voters who will participate in a primary election by casting a ballot early or
at a polling location on election day, Democratic and Republican voters in Iowa
will meet in person to caucus in all of the state’s 1,681 precincts on Feb. 1.
Here are two videos which help explain the differences
between the Democratic and Republican caucuses.
In a review of the RealClearPolitics polling average for
December, former Secretary of State Hillary Clinton has an almost 13 point edge
over Vermont Sen. Bernie Sanders at 50 to 37 percent. Former Maryland
Governor Martin O’Malley garners just six percent of the vote.
On the Republican side, Texas Senator Ted Cruz has overtaken
businessman Donald Trump to lead the GOP field. The top five candidates
are Cruz (31 percent), Trump (27.4 percent), Florida Senator Marco Rubio (11.6
percent), Dr. Ben Carson (9.2 percent), and former Florida Governor Jeb Bush
Having said that, it is important not to place too much
emphasis on early polling. According to Nate Silver of
FiveThirtyEight.com, “In Iowa, on average, only 35 percent of voters had come
to a final decision before the final month of the campaign.” In fact, 48
percent of Republican voters made up their minds in the final week leading up
to the 2012 caucuses. On current undecided voters, Silver added, “…the
percentage must be even lower now — perhaps something like 20 percent of voters
are locked in.”
A more realistic poll of Iowa Republican voters would be as
Following the caucuses, candidates will quickly head to New
Hampshire where voters participate in the nation’s first presidential primary
on Feb. 9.
For more information,
please contact David Ashinoff at email@example.com or (202) 547-5013.
Since this will be the first electoral event in both
parties’ presidential nominating contests, much media attention is given to
polling in advance of the caucuses not to mention the results on caucus night.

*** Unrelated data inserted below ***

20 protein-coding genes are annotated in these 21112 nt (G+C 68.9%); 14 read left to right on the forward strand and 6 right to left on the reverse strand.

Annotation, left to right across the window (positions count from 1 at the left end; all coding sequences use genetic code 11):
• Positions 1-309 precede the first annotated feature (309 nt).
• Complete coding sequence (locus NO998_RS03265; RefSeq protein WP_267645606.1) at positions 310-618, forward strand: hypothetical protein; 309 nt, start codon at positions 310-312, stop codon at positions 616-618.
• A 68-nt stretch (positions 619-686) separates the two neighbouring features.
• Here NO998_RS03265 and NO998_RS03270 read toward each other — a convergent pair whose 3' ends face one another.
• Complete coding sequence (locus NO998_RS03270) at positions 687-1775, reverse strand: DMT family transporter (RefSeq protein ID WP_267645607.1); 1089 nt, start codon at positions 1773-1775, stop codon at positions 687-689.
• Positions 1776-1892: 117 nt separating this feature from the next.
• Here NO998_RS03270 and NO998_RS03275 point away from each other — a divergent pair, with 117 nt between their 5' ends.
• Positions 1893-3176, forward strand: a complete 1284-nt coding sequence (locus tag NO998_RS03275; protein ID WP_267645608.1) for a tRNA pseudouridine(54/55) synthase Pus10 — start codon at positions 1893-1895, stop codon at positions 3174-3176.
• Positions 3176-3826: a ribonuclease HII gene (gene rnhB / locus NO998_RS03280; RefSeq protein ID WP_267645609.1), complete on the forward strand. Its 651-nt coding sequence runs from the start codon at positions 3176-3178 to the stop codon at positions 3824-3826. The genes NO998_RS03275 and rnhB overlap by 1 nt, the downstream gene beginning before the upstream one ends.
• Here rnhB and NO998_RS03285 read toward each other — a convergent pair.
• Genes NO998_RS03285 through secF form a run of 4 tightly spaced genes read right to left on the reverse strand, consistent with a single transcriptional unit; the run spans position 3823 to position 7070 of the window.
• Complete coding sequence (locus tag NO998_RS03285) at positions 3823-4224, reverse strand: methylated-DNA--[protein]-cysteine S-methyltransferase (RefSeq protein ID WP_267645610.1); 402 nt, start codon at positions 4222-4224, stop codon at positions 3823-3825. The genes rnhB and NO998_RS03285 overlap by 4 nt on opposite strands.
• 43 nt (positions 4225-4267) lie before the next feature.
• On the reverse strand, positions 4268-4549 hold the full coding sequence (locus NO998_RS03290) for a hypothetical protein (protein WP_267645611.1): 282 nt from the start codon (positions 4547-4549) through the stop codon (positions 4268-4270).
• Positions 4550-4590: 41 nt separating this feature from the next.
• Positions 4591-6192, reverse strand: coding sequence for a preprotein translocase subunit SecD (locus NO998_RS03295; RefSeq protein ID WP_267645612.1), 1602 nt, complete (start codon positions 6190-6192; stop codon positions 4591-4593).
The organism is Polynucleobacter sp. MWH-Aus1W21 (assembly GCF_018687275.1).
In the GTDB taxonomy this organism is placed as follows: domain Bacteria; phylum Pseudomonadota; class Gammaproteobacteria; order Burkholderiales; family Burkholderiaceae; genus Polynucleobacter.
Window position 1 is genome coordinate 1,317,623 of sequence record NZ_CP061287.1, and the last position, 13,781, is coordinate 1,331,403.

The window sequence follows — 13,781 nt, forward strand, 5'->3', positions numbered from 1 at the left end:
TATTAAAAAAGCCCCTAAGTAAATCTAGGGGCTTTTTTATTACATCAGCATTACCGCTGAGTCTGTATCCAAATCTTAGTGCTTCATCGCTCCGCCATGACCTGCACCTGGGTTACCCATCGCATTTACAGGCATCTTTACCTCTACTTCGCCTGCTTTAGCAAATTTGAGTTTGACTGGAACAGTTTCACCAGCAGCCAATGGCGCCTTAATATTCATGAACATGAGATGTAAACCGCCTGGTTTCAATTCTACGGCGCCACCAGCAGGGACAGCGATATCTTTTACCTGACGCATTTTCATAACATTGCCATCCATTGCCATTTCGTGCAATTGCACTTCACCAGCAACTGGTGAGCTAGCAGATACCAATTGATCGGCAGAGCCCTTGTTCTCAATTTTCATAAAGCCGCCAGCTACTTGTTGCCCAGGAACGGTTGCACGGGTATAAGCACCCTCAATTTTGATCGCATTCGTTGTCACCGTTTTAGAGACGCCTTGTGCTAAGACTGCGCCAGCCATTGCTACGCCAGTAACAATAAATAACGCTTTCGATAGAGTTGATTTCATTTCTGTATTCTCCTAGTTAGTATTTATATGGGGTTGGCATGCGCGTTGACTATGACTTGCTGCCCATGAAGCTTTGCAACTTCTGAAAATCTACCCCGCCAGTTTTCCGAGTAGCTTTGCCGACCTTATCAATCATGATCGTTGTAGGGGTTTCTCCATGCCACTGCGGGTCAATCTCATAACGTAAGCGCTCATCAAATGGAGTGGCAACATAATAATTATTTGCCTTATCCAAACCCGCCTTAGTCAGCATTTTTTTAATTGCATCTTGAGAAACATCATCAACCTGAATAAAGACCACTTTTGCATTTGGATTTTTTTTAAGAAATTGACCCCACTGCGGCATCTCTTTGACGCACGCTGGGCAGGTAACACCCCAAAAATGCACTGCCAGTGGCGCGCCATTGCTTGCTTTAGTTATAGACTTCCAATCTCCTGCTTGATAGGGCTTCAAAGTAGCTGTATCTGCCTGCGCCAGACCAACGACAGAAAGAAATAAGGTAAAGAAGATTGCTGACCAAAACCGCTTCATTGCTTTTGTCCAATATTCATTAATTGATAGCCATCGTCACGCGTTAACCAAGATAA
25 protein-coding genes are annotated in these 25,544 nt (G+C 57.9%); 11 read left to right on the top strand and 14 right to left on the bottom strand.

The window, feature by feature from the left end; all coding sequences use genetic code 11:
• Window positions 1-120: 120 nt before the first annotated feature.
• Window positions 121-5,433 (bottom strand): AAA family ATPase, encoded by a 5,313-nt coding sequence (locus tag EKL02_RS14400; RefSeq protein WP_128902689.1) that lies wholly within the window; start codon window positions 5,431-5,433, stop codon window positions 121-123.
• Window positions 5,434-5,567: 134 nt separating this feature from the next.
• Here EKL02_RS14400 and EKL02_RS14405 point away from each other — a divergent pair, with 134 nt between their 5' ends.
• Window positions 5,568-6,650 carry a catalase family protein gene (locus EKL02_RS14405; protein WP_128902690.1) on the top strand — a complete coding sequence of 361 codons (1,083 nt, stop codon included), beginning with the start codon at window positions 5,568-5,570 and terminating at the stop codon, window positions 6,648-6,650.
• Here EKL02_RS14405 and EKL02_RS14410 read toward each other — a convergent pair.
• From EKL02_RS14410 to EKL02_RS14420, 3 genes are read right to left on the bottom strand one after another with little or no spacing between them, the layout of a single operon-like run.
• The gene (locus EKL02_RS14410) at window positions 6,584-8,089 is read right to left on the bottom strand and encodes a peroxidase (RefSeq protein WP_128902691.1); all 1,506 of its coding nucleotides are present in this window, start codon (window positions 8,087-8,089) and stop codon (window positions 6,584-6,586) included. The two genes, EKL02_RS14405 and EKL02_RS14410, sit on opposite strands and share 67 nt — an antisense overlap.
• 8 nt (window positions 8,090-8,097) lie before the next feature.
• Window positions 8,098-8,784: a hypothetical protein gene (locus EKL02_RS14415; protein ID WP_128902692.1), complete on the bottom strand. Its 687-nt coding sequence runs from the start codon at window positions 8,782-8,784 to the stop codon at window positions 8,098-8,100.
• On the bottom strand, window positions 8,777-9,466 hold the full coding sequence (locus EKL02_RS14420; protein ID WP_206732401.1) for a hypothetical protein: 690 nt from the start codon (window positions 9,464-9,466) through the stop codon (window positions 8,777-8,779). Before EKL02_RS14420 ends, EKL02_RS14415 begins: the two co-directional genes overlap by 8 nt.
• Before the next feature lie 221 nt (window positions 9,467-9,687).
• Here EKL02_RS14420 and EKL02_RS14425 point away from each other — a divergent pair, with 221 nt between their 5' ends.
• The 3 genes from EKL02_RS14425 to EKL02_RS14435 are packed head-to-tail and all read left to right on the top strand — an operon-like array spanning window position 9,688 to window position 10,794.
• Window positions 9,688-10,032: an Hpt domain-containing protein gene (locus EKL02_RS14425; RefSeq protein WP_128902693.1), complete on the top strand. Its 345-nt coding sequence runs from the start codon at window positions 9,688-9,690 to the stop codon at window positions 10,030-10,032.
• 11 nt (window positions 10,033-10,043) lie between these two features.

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FEEDBACK REQUESTED: 811 Needs Contractor Input
We are conducting a survey on behalf of
the Common Ground Alliance (CGA), the national association representing the
underground utility industry and the 811 Number. The 811 “Call Before You Dig”
campaign reminds homeowners and professional contractors of the steps required
to mark underground utilities before any digging begins.
If you have ever called before digging, we ask that you take
one minute to provide feedback that will directly impact the evolution of the
811 “Call Before You Dig” effort. Currently, the campaign stresses that
one call, to the national 811 telephone number, is all it takes to start the
process. However the use of mobile, online and other platforms to access 811
services, the “Call Before You Dig” message may need to be modernized. In 2016,
CGA will debut a new tagline that better represents current and future
practices. All of the questions in this brief survey relate to the development
of the new tagline.
Your feedback is critical as we work together to keep our
communities safe and connected.
Federal Contractors Conference Early-Bird Rate Expires 1/31
Save $75 on Registration Fee; Held May 10-11 in DC
before January 31 for the 2016 AGC
Federal Contractors Conference (FEDCON) and save $75 off the
registration fee. FEDCON—held May 10-11 at the Mayflower Hotel in Washington,
D.C.—is the premier conference for federal construction contractors to discuss
the latest projects, policies and contracting issues facing the industry with
federal agencies, including the U.S. Army Corps of Engineers, Naval Facility
Engineering Command, Air Force Civil Engineer Center, General Services
Administration, Department of Veterans Affairs, Department of State, Natural Resources
Conservation Service, and Bureau of Reclamation.
In addition to substantive discussions and presentations
with federal agencies, attendees will hear from legal experts about the latest
federal regulations that will impact their businesses and may have the
opportunity to continue a dialogue with federal agencies after the conference.
During the Federal Law and Regulation Workshop, leading federal construction
attorneys will address executive orders, Small Business Administration and
Federal Acquisition Regulation rules, and case law trends your company needs to
know to work in the federal market. And, when the conference concludes, AGC
member attendees will have the opportunity to participate in ongoing dialogue
and meetings with agency headquarters later in the year.
To ensure delivery of AGC’s Construction Legislative Week in Review, please add 'firstname.lastname@example.org' to your email address book or Safe Sender List. If you are still having problems receiving our communications, visit our white-listing page for more details.